Array selection operations

In my hierarchical modeling, I have found that I often want to select some parameters for a particular output based on values of predictors.

For example, cell cultures grown at a high temperature get one parameter, versus those grown at a low temperature, which get another.

I copied this approach from the method used by @junpenglao in the schizophrenia example case.

It occurs to me that this is probably a common thing to do using a probabilistic programming language, so it might be worth having a kind of expression in PyMC that supports it directly.

Right now, when I do this, I end up with cumbersome expressions I make by vectorizing index to do look up and then extracting a scalar random variable from a vector-shaped random variable. In one case, even worse, I had to hand build a theano vector out of some random variables and some constants. What I write is hard to read, error-prone, and a bear to debug.

Is there a cleaner way of doing this that I just don’t know? Or would it be worth adding some kind of construct to the language to support it?

Also, are there other examples of this than the schizophrenia one?

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You mean this one right? https://github.com/junpenglao/PrecisionWorkshop1_Prep/blob/master/notebooks/3g.%20Case%20study_supplementary.ipynb

I am not sure where the vectoring index comes in, as if you are using marginalization (which is the recommended approach) you dont need to index to the latent states.

As for having a helper function to do automatic marginalization, I think the easiest way to do so is using pm.Potential.

The difference in my case is that the “selector” (your Z_{i, j}) is a constant, and not a random variable.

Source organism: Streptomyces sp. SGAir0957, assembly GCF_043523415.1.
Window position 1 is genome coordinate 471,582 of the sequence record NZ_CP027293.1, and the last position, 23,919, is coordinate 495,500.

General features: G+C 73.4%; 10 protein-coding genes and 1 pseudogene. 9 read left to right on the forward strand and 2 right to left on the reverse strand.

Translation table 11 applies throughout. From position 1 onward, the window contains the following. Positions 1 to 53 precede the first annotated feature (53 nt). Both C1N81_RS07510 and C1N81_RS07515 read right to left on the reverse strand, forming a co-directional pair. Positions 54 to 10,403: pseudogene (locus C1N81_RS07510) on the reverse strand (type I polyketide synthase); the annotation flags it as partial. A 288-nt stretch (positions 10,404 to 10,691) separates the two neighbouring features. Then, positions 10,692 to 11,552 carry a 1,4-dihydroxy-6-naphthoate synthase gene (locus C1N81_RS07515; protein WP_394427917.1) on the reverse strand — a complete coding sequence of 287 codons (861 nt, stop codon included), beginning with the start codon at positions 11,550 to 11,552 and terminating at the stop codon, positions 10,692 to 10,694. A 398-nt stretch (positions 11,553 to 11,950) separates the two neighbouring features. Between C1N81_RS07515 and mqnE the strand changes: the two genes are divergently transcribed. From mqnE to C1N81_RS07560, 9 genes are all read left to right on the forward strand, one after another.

Therefore, for each observed data point, the model deterministically chooses one or another factor – so there’s \tau_1 and \tau_2

When I tried to use that in my model as x \tau_1 + (1 - x) \tau_2 for x \in {0, 1}) this gives me very bad results because I am diluting 50% posterior samples of the tau’s with 50% prior sample, since each value of x makes one of the tau’s independent of the sample.

With the vectoring index approach, there is a one-to-one match between samples from tau’s and observations.

It’s possible I am just doing this in a bad way, though. I suppose I could try to partition the observations and have a model with multiple explicit submodels that simply share hyperparameters.

I will try to make a simple model in notebook, but I am so busy making this model work, that other tasks keep getting crowded out.

Here’s a simple example notebook. Note that it also shows that display of my Deterministic, which is intended to extract one of the the two different sigmas for easy reference, seems to be broken.

Thanks for any suggestions!

Oh, if that’s the case you should not do any marginalization, indexing to it is probably the only way to model it.

This is a great idea if the observation in different categories contains similar number of observations, and you dont have too many categories.

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